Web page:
LANSING—Since July 13, 2018, there have been 49 confirmed cases of canine influenza reported. The cases have occurred in Huron, Kent, Macomb, Oakland, Ottawa and Wayne counties. In all of 2017, there were nine reported cases of canine influenza.
Canine influenza, or dog flu, is a highly contagious respiratory infection in dogs caused by an influenza virus. Signs of canine influenza can include fever, lethargy, coughing, and nasal and/or eye discharge. Most cases of canine influenza are mild, and affected dogs usually recover within two to three weeks. However, more severe cases can occur, so it is important to talk with your veterinarian if you think your dog has influenza.
“Any time dogs come together in groups, there is a risk for disease,” said Michigan’s State Veterinarian, James Averill, DVM, PhD. “It’s important that dog owners work with their veterinarians to protect their dogs.”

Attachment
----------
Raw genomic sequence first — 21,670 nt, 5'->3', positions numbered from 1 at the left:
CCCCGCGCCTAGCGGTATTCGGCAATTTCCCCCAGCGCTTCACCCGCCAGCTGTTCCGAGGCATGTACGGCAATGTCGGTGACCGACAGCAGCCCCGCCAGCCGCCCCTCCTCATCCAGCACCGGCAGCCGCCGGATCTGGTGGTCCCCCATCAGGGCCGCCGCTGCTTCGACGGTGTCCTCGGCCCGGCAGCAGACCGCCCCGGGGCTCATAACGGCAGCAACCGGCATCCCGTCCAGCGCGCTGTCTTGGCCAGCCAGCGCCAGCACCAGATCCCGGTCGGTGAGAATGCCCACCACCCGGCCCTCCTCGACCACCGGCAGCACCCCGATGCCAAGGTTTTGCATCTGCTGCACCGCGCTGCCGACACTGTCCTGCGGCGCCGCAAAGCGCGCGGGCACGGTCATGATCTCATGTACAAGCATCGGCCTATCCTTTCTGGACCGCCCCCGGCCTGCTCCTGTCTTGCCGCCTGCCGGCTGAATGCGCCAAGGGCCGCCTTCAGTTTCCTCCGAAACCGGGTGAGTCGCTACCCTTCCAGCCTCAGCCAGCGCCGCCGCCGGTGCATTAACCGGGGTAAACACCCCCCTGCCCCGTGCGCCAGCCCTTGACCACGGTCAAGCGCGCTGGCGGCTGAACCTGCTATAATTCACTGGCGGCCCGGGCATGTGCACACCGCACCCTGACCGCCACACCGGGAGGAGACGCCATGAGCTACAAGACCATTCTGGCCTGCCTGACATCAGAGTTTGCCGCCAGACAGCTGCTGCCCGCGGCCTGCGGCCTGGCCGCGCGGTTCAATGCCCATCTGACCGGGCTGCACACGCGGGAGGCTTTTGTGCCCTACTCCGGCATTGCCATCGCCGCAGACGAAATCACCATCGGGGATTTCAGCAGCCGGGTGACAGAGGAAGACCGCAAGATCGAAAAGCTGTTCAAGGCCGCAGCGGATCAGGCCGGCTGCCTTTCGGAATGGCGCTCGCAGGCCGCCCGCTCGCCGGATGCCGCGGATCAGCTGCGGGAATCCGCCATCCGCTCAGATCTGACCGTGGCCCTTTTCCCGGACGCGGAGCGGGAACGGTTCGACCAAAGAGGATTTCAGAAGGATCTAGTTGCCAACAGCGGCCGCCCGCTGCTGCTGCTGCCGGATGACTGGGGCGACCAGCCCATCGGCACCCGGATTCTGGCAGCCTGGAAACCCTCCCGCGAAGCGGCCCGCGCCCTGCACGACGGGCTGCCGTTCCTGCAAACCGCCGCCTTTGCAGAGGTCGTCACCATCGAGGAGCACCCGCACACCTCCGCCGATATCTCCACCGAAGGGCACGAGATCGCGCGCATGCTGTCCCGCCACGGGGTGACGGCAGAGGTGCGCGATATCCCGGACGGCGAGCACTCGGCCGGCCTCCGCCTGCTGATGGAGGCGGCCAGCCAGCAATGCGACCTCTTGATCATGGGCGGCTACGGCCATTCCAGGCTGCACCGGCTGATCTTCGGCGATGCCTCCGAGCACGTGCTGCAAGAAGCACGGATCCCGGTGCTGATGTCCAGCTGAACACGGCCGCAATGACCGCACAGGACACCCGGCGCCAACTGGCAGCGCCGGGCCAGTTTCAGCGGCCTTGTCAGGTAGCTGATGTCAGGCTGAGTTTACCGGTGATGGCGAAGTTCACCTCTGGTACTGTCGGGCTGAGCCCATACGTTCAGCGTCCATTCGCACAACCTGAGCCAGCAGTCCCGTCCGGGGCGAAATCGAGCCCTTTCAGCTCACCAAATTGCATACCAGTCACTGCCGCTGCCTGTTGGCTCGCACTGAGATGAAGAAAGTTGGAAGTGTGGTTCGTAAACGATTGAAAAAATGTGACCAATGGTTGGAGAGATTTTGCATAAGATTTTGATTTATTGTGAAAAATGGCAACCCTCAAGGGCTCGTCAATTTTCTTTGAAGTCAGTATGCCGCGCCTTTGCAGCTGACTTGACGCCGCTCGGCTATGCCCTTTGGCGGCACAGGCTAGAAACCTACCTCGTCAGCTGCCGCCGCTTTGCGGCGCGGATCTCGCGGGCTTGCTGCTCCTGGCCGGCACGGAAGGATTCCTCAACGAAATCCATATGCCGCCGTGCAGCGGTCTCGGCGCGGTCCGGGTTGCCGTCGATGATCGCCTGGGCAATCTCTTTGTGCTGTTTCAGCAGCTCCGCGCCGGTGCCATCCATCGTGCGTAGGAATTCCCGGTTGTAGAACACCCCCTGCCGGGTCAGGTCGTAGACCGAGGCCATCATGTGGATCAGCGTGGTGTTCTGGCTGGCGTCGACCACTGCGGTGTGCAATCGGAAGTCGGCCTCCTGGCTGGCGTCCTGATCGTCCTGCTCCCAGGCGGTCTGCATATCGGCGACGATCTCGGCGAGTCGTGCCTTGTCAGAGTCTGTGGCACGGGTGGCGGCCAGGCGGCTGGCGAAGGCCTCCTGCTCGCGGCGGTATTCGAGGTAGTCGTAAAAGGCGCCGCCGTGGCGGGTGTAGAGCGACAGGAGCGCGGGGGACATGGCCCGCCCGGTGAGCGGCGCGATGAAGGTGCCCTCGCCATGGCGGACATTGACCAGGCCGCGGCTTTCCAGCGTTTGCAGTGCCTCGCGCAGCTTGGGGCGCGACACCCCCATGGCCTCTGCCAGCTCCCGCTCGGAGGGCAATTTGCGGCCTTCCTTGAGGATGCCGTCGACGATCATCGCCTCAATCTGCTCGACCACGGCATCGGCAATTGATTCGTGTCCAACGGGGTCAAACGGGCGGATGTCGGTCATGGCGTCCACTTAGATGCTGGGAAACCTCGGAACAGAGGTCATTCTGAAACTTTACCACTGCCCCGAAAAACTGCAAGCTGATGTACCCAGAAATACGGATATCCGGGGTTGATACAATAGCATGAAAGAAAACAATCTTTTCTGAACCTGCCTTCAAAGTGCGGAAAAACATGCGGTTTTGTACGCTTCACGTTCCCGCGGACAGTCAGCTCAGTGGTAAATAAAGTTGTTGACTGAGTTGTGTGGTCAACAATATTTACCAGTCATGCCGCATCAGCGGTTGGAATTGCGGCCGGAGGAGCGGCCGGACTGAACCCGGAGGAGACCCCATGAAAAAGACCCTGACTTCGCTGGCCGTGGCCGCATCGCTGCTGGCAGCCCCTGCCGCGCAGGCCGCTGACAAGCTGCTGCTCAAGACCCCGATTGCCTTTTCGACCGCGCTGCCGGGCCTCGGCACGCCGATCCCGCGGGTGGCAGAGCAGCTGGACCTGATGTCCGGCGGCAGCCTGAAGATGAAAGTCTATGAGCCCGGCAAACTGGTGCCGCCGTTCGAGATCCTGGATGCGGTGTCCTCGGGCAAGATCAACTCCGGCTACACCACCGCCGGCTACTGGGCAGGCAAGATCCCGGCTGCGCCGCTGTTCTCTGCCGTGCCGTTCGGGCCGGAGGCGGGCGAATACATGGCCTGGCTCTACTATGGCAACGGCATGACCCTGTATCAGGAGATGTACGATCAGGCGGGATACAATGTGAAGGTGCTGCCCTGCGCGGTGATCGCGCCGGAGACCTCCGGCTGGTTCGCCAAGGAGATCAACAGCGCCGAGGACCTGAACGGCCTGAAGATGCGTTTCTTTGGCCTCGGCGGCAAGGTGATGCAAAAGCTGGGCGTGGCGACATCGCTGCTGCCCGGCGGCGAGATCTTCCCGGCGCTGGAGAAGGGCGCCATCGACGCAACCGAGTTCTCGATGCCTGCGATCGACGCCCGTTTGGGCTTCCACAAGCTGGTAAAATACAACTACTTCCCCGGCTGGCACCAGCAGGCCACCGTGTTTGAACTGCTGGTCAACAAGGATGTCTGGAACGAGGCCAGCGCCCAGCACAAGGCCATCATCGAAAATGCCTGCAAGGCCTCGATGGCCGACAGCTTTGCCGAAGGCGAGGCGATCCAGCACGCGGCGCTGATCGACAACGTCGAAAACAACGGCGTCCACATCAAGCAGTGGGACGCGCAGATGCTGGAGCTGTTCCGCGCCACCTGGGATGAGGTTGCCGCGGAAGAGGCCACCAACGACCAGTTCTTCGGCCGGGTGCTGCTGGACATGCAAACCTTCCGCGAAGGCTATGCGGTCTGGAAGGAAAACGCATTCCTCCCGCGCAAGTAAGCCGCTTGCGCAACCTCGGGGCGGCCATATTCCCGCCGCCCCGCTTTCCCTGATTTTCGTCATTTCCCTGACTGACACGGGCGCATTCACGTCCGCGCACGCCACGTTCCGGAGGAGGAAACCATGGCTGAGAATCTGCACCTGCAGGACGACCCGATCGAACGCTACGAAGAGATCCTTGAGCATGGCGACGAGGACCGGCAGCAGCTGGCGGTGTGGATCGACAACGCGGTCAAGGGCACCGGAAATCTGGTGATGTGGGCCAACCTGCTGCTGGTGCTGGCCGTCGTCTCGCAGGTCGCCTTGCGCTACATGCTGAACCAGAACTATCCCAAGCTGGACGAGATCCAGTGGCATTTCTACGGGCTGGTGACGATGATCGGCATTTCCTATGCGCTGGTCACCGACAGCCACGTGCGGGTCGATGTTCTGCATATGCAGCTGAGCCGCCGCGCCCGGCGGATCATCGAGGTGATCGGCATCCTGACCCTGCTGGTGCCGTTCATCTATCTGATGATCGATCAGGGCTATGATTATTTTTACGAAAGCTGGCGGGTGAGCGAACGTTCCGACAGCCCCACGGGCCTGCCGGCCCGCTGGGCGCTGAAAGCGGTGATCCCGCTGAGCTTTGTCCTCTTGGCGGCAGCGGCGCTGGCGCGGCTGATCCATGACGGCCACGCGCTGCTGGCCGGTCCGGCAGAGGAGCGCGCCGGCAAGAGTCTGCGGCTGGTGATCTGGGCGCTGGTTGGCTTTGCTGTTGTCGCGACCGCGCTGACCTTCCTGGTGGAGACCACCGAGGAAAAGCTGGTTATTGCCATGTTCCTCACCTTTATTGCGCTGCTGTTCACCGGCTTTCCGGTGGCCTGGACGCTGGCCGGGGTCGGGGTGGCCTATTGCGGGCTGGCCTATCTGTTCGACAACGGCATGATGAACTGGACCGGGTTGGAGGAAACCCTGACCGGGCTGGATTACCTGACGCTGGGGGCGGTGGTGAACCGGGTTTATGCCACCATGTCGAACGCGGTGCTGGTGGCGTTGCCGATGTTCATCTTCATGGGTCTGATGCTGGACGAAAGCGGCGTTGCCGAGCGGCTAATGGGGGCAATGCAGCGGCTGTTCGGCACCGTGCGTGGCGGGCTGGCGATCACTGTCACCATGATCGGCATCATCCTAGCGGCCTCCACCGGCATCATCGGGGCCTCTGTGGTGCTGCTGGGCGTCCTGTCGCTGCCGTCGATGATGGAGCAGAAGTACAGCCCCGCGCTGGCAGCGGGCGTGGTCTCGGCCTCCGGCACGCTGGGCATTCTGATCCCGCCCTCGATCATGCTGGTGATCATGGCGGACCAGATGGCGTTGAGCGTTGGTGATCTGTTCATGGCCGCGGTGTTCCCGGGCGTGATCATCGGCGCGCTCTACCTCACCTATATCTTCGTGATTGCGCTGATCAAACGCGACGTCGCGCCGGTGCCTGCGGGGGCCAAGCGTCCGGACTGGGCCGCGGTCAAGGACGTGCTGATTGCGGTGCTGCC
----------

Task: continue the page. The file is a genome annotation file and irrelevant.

If your dog is ill, keep it home and/or be sure to prevent it from coming into contact with other dogs; and talk with your veterinarian about getting your dog vaccinated for influenza. Facilities where dogs are brought together for care, grooming, or other activities are advised to prevent the spread of influenza by keeping sick dogs away, cleaning and disinfecting thoroughly, and recommending that dogs are vaccinated before arrival.
If your dog is showing signs of canine influenza, contact your veterinarian. Canine influenza is reportable to the Michigan Department of Agriculture and Rural Development. Confirmed cases should be reported to MDARD at 800-292-3939.
For more information and the current case count, visit https://www.michigan.gov/animalprograms.